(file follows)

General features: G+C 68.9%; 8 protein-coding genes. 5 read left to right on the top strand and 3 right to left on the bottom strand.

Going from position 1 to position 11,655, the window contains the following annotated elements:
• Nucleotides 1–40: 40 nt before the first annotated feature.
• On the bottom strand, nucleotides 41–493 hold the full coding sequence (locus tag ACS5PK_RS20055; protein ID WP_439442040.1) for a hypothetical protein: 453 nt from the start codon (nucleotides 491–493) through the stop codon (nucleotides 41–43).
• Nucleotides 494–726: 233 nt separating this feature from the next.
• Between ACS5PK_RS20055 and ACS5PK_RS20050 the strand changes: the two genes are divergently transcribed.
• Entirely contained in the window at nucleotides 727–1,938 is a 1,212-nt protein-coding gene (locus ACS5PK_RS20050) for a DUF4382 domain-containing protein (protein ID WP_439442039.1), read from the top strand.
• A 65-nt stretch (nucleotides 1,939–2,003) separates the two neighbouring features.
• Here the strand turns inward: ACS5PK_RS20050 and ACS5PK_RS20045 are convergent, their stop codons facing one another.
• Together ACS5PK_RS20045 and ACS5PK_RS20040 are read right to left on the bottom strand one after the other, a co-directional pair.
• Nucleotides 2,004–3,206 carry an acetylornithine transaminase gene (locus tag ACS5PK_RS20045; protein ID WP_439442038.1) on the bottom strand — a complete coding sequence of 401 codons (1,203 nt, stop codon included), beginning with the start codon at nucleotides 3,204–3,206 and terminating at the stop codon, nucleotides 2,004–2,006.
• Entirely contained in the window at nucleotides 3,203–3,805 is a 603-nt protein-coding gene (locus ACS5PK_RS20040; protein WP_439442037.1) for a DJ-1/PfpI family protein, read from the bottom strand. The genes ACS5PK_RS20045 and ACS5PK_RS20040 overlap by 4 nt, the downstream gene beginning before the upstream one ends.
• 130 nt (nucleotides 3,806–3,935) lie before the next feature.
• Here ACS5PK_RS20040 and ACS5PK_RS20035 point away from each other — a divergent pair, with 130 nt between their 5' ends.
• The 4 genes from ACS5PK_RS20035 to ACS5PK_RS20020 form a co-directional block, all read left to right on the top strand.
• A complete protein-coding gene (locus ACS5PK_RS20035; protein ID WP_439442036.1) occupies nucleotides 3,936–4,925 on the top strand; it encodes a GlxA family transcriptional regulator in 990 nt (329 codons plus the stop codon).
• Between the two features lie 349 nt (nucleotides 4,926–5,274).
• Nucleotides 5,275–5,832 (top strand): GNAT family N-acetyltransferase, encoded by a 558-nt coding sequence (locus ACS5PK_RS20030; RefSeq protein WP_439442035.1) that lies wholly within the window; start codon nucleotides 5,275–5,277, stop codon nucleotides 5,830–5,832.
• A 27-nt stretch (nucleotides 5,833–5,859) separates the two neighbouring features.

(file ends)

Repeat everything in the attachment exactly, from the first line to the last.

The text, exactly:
General features: G+C 68.9%; 8 protein-coding genes. 5 read left to right on the top strand and 3 right to left on the bottom strand.

Going from position 1 to position 11,655, the window contains the following annotated elements:
• Nucleotides 1–40: 40 nt before the first annotated feature.
• On the bottom strand, nucleotides 41–493 hold the full coding sequence (locus tag ACS5PK_RS20055; protein ID WP_439442040.1) for a hypothetical protein: 453 nt from the start codon (nucleotides 491–493) through the stop codon (nucleotides 41–43).
• Nucleotides 494–726: 233 nt separating this feature from the next.
• Between ACS5PK_RS20055 and ACS5PK_RS20050 the strand changes: the two genes are divergently transcribed.
• Entirely contained in the window at nucleotides 727–1,938 is a 1,212-nt protein-coding gene (locus ACS5PK_RS20050) for a DUF4382 domain-containing protein (protein ID WP_439442039.1), read from the top strand.
• A 65-nt stretch (nucleotides 1,939–2,003) separates the two neighbouring features.
• Here the strand turns inward: ACS5PK_RS20050 and ACS5PK_RS20045 are convergent, their stop codons facing one another.
• Together ACS5PK_RS20045 and ACS5PK_RS20040 are read right to left on the bottom strand one after the other, a co-directional pair.
• Nucleotides 2,004–3,206 carry an acetylornithine transaminase gene (locus tag ACS5PK_RS20045; protein ID WP_439442038.1) on the bottom strand — a complete coding sequence of 401 codons (1,203 nt, stop codon included), beginning with the start codon at nucleotides 3,204–3,206 and terminating at the stop codon, nucleotides 2,004–2,006.
• Entirely contained in the window at nucleotides 3,203–3,805 is a 603-nt protein-coding gene (locus ACS5PK_RS20040; protein WP_439442037.1) for a DJ-1/PfpI family protein, read from the bottom strand. The genes ACS5PK_RS20045 and ACS5PK_RS20040 overlap by 4 nt, the downstream gene beginning before the upstream one ends.
• 130 nt (nucleotides 3,806–3,935) lie before the next feature.
• Here ACS5PK_RS20040 and ACS5PK_RS20035 point away from each other — a divergent pair, with 130 nt between their 5' ends.
• The 4 genes from ACS5PK_RS20035 to ACS5PK_RS20020 form a co-directional block, all read left to right on the top strand.
• A complete protein-coding gene (locus ACS5PK_RS20035; protein ID WP_439442036.1) occupies nucleotides 3,936–4,925 on the top strand; it encodes a GlxA family transcriptional regulator in 990 nt (329 codons plus the stop codon).
• Between the two features lie 349 nt (nucleotides 4,926–5,274).
• Nucleotides 5,275–5,832 (top strand): GNAT family N-acetyltransferase, encoded by a 558-nt coding sequence (locus ACS5PK_RS20030; RefSeq protein WP_439442035.1) that lies wholly within the window; start codon nucleotides 5,275–5,277, stop codon nucleotides 5,830–5,832.
• A 27-nt stretch (nucleotides 5,833–5,859) separates the two neighbouring features.